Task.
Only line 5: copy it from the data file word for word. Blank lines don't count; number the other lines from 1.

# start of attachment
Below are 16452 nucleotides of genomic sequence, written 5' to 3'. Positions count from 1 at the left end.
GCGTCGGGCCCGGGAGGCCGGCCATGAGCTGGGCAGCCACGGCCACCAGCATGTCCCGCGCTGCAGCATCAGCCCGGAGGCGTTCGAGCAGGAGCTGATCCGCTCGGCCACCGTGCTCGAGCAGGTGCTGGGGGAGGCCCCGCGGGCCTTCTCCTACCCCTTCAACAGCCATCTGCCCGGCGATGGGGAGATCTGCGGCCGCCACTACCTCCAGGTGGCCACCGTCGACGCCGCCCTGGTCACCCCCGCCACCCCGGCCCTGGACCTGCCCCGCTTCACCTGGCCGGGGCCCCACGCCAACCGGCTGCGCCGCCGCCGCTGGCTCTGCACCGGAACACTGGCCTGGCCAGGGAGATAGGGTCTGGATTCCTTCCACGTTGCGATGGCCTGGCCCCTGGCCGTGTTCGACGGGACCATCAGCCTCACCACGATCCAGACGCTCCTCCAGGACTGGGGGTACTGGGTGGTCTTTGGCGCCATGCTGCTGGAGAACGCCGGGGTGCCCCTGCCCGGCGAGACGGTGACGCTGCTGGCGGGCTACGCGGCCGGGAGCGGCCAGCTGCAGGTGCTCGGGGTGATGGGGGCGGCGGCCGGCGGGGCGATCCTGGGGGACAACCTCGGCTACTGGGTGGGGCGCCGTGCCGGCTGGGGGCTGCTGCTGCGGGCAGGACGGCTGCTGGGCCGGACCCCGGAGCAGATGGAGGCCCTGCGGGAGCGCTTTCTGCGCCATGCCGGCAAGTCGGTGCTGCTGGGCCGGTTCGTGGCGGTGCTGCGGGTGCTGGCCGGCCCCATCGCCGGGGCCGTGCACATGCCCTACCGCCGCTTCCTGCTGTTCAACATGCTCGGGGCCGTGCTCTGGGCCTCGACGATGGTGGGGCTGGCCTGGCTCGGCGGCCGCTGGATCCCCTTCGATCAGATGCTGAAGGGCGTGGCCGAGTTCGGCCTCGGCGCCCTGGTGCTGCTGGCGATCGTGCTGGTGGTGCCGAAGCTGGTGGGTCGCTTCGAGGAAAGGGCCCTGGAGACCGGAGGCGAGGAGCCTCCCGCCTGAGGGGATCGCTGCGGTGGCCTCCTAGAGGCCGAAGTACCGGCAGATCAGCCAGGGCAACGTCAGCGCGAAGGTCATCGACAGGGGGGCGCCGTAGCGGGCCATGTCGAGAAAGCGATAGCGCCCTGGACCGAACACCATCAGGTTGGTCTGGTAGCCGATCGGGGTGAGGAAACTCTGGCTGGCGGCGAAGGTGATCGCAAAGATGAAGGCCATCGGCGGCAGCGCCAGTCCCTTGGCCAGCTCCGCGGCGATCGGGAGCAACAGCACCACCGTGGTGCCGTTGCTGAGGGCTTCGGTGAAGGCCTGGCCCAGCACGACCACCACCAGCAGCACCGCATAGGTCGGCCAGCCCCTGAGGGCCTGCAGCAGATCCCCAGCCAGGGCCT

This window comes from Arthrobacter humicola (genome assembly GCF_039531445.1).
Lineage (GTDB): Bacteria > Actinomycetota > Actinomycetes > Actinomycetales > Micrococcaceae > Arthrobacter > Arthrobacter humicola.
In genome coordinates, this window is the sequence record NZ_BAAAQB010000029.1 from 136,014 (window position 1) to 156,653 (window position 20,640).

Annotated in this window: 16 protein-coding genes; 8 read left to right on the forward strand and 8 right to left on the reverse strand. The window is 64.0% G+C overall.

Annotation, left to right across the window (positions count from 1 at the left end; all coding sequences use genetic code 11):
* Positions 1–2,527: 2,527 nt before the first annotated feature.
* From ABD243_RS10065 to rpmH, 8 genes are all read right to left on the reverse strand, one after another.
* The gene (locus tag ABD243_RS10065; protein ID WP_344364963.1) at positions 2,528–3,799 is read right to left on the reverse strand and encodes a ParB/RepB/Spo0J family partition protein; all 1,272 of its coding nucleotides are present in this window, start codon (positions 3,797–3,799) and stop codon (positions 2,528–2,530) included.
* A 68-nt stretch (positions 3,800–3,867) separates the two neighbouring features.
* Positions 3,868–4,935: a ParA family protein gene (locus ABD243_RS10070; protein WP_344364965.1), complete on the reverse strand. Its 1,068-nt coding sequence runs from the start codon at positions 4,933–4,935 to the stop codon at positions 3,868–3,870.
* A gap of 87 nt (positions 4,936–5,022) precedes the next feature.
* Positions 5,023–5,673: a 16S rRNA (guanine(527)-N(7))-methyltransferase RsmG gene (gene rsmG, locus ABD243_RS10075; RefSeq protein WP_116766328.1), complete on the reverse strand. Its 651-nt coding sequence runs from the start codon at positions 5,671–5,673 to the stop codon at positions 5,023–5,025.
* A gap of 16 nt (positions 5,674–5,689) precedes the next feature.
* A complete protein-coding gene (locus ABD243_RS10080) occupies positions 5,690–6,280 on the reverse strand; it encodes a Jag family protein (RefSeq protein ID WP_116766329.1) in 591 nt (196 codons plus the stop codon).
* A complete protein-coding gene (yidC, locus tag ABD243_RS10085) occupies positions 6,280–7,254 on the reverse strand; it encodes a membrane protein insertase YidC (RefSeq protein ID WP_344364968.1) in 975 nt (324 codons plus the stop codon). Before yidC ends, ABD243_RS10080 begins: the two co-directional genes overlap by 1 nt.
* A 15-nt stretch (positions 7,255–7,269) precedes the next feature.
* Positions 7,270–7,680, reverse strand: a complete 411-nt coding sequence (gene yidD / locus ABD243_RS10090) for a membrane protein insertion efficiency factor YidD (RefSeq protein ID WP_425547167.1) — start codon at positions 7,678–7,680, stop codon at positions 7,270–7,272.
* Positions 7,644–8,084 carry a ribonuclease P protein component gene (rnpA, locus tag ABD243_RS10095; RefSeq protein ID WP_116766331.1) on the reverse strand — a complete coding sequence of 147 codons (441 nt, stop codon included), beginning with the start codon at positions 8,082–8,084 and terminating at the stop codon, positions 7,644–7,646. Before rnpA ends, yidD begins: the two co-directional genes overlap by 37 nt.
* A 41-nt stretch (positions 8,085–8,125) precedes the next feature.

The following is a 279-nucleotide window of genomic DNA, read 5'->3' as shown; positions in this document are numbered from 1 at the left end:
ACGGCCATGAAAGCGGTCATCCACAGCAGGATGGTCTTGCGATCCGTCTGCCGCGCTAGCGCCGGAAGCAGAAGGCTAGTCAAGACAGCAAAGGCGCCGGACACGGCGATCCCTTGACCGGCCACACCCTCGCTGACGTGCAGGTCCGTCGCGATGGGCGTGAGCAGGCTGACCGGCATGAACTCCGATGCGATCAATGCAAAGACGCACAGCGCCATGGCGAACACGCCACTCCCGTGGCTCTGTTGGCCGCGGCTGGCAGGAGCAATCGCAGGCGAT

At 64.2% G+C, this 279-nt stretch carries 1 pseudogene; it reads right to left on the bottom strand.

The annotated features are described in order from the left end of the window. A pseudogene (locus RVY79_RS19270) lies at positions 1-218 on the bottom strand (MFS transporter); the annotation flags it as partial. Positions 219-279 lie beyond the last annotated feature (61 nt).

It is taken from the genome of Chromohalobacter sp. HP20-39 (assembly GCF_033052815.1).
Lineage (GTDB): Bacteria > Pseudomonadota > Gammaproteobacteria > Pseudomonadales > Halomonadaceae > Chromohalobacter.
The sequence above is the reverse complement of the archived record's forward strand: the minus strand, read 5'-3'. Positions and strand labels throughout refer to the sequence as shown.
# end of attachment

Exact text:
In genome coordinates, this window is the sequence record NZ_BAAAQB010000029.1 from 136,014 (window position 1) to 156,653 (window position 20,640).